We all know how harmful discarded plastic is to the world’s oceans, but it’s not actually the biggest pollutant.
According to data collected by the non-profit organisation Ocean Conservancy, which has been holding beach cleanups since 1986, cigarette butts are actually the worst culprit.
A total of more than 60 million cigarette butts have been collected over 32 years, NBC News states, citing the report.
Contrary to popular belief, cigarette filters are not biodegradable, meaning they can release nicotine, arsenic and lead into water, which is then consumed by sea creatures and eventually passed back into the human food chain.
While campaigns to ban or recycle plastic bags, bottles and straws have become more common, the discarded cigarette butt problem has not been given the same level of media exposure, but that may be about to change.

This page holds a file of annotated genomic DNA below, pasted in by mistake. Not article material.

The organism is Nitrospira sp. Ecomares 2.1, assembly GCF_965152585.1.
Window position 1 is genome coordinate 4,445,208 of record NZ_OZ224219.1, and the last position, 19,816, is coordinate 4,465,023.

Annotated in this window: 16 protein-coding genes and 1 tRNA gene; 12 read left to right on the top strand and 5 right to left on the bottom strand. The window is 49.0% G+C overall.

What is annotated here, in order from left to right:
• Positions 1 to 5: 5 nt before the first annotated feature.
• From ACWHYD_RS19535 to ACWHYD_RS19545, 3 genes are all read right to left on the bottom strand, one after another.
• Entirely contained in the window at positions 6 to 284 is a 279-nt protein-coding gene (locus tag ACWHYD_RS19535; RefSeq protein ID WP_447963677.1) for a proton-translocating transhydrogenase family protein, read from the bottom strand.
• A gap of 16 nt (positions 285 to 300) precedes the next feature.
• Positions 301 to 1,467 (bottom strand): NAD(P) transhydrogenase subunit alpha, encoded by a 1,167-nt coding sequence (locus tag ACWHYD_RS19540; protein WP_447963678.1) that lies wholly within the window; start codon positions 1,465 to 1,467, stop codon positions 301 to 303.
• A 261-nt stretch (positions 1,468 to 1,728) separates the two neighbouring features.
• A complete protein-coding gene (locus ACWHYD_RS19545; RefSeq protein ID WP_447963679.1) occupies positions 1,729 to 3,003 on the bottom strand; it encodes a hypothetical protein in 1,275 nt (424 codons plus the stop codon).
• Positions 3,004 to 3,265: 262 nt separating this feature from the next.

Environmentalists are now calling for “greener” solutions for the production of cigarette filters, but they are also calling on the public to be more mindful of where they discard their cigarette butts.
According to NBC News, industry focus groups have revealed most people prefer to “flick” their butts, thinking it was acceptable because of the mistaken belief that filters were biodegradable.
It has led for some to call for a ban on the use of cigarette filters altogether.
“The idea to get rid of the useless part of this product is finally gaining traction in the public,” Californian politician Mark Stone told NBC News.
“I hope that the legislature soon follows the popular sentiment.”